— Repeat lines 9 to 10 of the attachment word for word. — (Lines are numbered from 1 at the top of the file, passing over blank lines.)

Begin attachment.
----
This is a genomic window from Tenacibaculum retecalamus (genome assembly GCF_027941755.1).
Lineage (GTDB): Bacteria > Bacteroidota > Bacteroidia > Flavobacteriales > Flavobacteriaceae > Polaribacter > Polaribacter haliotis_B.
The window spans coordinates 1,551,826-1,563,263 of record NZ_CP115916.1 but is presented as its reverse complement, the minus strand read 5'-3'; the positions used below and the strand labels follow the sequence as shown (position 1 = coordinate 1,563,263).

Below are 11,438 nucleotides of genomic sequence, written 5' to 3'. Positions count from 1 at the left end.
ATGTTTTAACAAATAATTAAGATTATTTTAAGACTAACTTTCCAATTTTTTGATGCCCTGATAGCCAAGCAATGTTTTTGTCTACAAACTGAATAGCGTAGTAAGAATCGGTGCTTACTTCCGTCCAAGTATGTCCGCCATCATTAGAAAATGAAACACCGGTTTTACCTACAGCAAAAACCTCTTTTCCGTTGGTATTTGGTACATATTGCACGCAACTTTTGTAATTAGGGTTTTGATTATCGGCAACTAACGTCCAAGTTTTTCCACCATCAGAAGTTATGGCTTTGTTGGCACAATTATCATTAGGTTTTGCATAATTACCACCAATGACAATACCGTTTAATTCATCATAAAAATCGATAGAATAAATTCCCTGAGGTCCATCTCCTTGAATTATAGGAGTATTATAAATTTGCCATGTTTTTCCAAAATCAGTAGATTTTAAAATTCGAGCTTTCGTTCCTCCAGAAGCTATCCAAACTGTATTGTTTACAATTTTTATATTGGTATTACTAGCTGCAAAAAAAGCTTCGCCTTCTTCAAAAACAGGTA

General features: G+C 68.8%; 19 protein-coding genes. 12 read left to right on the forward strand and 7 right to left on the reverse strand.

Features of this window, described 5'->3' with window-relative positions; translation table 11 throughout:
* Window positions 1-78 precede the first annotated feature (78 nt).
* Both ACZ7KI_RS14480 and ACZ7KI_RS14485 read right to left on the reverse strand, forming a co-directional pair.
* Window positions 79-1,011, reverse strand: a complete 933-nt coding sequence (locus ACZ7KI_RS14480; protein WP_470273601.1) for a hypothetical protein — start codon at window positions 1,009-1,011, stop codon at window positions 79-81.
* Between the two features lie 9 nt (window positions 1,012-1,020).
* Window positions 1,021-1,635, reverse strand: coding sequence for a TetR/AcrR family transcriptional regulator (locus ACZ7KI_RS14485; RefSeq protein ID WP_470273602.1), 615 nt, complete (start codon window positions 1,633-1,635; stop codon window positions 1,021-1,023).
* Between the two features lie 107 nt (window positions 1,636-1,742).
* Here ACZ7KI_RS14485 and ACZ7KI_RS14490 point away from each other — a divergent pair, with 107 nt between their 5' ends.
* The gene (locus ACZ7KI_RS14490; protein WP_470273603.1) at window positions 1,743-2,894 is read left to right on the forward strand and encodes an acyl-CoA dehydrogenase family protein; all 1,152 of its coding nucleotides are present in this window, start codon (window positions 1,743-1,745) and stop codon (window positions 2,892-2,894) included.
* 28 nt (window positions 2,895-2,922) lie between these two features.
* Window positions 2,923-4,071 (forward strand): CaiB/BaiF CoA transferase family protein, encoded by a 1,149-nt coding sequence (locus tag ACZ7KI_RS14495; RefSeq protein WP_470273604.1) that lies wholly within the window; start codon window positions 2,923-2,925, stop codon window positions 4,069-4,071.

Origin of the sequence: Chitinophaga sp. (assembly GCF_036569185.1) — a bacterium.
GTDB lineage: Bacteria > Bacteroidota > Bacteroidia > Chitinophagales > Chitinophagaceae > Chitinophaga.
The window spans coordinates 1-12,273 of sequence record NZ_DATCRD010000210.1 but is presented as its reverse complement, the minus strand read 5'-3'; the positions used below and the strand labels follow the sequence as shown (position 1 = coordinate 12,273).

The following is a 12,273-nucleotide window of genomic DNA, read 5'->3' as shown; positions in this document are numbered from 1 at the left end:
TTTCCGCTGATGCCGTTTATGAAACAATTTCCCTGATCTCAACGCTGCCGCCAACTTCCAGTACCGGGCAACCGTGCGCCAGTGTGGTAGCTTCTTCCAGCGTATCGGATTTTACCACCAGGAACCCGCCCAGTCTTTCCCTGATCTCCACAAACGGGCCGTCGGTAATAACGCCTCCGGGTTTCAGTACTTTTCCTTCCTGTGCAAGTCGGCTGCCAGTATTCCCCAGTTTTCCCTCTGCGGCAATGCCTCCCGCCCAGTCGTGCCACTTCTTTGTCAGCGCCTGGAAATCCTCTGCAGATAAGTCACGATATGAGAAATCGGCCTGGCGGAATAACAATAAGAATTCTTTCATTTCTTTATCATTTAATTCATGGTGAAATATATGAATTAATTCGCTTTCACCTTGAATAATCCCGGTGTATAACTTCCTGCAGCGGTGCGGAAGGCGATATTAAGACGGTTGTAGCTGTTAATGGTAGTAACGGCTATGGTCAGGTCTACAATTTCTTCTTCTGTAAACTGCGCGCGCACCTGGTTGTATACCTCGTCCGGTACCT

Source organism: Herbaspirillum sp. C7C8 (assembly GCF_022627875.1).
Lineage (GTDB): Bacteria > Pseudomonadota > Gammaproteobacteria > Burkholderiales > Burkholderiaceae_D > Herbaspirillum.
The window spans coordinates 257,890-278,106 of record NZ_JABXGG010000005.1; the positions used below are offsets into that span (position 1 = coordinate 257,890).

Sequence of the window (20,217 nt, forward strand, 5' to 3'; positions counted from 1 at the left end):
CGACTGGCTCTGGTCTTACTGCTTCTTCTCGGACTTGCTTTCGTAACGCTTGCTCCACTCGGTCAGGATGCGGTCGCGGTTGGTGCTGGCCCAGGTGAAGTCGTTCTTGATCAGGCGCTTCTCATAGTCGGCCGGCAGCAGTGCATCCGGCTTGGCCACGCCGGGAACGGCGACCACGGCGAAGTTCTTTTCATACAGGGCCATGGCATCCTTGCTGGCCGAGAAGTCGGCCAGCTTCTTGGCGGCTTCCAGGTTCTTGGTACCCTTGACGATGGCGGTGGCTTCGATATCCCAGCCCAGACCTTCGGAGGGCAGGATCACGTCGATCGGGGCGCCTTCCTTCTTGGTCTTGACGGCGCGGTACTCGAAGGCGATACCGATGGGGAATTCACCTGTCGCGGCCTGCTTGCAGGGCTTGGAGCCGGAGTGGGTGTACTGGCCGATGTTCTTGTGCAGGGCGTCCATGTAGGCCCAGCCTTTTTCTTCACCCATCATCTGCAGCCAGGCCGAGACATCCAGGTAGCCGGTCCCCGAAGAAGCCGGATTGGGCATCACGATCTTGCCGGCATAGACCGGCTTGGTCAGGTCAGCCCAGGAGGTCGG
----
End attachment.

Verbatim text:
* Both ACZ7KI_RS14480 and ACZ7KI_RS14485 read right to left on the reverse strand, forming a co-directional pair.
* Window positions 79-1,011, reverse strand: a complete 933-nt coding sequence (locus ACZ7KI_RS14480; protein WP_470273601.1) for a hypothetical protein — start codon at window positions 1,009-1,011, stop codon at window positions 79-81.